I'm not kidding myself about anything. Paradigms are shifting. More filmmakers are starting to understand the merit of utilizing practical effects. And I watched the same video you did, and I agree with the Studio ADI guys who said that if we want practical effects to continue on then we should support the efforts of studios and productions that want to prominently feature them. There are more and more people who are dedicating themselves to learning the craft of practical effects and puppetry and those same dedicated people are working on pushing the boundaries of the craft. I don't know if you saw it but recently an effects artist created a mask of Groot from Guardians of the Galaxy and it was indistinguishable from the CG version (and I mean that as a positive). It's getting better and better so long as there are artists out there continuing to hone their craft in the medium and filmmakers who see the merit of using them (and that number, especially in the number of indie filmmakers, is growing). In my opinion, the future of effects is the marriage of practical effects and CG with the line blurred and the illusion preserved.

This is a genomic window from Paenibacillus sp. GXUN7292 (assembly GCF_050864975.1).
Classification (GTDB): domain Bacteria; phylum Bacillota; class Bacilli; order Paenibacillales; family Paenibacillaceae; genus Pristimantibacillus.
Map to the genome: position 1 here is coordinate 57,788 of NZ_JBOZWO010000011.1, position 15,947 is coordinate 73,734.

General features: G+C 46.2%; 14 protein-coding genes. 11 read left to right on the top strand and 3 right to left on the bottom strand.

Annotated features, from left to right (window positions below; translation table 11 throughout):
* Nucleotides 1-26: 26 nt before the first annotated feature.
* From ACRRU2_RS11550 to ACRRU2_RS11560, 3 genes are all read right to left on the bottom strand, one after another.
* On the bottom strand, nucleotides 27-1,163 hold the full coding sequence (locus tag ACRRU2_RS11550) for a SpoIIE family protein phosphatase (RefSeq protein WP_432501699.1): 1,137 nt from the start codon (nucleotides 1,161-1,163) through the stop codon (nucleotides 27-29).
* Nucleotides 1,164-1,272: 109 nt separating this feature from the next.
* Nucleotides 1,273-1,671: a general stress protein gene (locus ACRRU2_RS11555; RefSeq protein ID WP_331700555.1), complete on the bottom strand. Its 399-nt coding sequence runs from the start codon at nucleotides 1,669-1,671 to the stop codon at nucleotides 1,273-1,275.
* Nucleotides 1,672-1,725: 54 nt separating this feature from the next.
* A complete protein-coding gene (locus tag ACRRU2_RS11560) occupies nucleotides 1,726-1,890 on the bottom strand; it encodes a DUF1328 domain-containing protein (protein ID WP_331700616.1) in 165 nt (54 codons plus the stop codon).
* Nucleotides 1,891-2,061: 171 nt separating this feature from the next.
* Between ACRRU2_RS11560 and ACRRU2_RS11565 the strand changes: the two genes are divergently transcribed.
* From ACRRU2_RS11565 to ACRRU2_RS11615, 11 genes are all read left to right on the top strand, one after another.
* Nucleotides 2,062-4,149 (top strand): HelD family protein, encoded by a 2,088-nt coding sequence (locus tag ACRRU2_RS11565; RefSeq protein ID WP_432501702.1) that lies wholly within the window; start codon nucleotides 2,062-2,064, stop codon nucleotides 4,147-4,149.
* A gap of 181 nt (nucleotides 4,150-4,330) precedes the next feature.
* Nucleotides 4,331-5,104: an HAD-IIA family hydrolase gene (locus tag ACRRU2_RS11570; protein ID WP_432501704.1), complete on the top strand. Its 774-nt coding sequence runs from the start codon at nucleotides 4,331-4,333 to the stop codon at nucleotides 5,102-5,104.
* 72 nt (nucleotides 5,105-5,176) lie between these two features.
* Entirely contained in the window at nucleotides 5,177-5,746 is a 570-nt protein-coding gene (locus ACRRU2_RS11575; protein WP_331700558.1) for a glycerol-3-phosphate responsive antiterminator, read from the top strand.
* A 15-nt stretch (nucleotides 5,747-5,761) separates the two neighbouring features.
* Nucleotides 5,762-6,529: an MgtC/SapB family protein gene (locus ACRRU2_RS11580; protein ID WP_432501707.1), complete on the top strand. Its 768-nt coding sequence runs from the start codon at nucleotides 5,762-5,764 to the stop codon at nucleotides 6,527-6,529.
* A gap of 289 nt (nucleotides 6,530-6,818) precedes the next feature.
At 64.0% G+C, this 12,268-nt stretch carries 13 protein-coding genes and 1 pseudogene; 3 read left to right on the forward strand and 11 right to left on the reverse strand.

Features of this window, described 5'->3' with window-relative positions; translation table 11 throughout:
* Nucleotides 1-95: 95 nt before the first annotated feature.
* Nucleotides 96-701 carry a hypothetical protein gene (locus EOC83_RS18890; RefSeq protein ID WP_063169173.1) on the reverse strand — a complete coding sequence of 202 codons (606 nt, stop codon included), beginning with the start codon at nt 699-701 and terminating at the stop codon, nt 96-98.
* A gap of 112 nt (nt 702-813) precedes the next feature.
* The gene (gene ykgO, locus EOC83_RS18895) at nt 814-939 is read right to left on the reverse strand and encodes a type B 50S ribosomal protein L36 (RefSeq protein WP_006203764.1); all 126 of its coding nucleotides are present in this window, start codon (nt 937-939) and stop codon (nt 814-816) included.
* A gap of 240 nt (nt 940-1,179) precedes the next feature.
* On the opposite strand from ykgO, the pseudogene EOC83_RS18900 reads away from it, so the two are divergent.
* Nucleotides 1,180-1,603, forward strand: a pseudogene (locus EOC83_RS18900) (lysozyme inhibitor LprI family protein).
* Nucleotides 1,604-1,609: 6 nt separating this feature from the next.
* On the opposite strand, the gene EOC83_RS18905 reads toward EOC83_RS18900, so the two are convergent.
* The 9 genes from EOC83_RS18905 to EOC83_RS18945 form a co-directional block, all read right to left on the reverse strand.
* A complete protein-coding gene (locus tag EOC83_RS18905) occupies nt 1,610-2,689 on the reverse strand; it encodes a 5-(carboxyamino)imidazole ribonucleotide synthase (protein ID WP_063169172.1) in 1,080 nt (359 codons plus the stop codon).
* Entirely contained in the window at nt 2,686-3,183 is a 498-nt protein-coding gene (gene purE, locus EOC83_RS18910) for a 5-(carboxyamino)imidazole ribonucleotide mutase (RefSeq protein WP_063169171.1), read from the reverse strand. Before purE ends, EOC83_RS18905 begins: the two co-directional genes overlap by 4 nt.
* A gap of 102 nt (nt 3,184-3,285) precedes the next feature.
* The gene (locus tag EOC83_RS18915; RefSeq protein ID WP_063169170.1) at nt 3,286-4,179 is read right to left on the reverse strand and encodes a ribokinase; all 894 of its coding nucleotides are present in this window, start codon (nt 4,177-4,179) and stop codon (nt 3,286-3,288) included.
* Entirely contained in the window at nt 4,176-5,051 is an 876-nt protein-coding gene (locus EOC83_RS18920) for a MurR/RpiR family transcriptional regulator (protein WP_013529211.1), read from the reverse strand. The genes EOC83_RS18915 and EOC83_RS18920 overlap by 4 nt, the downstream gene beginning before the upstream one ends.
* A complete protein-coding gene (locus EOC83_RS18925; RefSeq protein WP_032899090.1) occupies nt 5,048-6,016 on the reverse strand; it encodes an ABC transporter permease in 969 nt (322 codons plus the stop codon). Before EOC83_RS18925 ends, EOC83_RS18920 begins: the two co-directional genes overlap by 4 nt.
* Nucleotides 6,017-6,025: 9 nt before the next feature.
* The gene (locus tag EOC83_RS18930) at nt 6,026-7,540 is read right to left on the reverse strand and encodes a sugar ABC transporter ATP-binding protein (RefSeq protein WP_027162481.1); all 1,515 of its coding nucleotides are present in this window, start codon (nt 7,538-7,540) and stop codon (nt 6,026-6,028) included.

June 16, 2014 at 1:04PM, Edited September 4, 11:56AM

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Coty

I think all in all that this was so inspiring and getting the cog wheels moving in thinking how one can create that next leap in VFX. After seeing all the things that have been done there is still something else to come after this. I appreciate the road that they have paid and the software that have created to let us be able to accomplish some of the same effects. People like Andrew Kramer from Video Copilot and Nick Campbell from Greyscale Gorilla and others have pushed creators in ways of thinking for themselves and creating that next effect that hasn't been done or animation that was unthinkable. This is a real exiting time to be a creator and where the pay is really being hammered now I think we will have some better quality work not based on a salary but based on people who are doing it cause they love to do it, that passion behind it.